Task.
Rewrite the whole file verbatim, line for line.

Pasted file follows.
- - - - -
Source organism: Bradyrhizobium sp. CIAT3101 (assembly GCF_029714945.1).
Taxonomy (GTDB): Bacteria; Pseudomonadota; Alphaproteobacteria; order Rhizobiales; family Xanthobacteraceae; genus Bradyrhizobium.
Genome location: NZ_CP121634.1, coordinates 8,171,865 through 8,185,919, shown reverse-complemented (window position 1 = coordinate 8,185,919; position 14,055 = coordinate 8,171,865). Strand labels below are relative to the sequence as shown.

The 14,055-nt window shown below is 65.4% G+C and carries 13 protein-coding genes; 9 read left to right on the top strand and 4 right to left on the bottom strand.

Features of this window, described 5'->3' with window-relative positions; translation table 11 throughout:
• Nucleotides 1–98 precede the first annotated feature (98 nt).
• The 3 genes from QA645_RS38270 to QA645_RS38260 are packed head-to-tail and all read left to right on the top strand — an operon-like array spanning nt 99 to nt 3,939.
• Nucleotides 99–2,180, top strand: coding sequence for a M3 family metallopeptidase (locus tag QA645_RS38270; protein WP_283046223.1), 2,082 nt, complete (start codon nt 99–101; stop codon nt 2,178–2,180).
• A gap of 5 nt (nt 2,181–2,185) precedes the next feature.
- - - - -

Source organism: Bradyrhizobium sp. CIAT3101 (assembly GCF_029714945.1).
Taxonomy (GTDB): Bacteria; Pseudomonadota; Alphaproteobacteria; order Rhizobiales; family Xanthobacteraceae; genus Bradyrhizobium.
Genome location: NZ_CP121634.1, coordinates 8,171,865 through 8,185,919, shown reverse-complemented (window position 1 = coordinate 8,185,919; position 14,055 = coordinate 8,171,865). Strand labels below are relative to the sequence as shown.

The 14,055-nt window shown below is 65.4% G+C and carries 13 protein-coding genes; 9 read left to right on the top strand and 4 right to left on the bottom strand.

Features of this window, described 5'->3' with window-relative positions; translation table 11 throughout:
• Nucleotides 1–98 precede the first annotated feature (98 nt).
• The 3 genes from QA645_RS38270 to QA645_RS38260 are packed head-to-tail and all read left to right on the top strand — an operon-like array spanning nt 99 to nt 3,939.
• Nucleotides 99–2,180, top strand: coding sequence for a M3 family metallopeptidase (locus tag QA645_RS38270; protein WP_283046223.1), 2,082 nt, complete (start codon nt 99–101; stop codon nt 2,178–2,180).
• A gap of 5 nt (nt 2,181–2,185) precedes the next feature.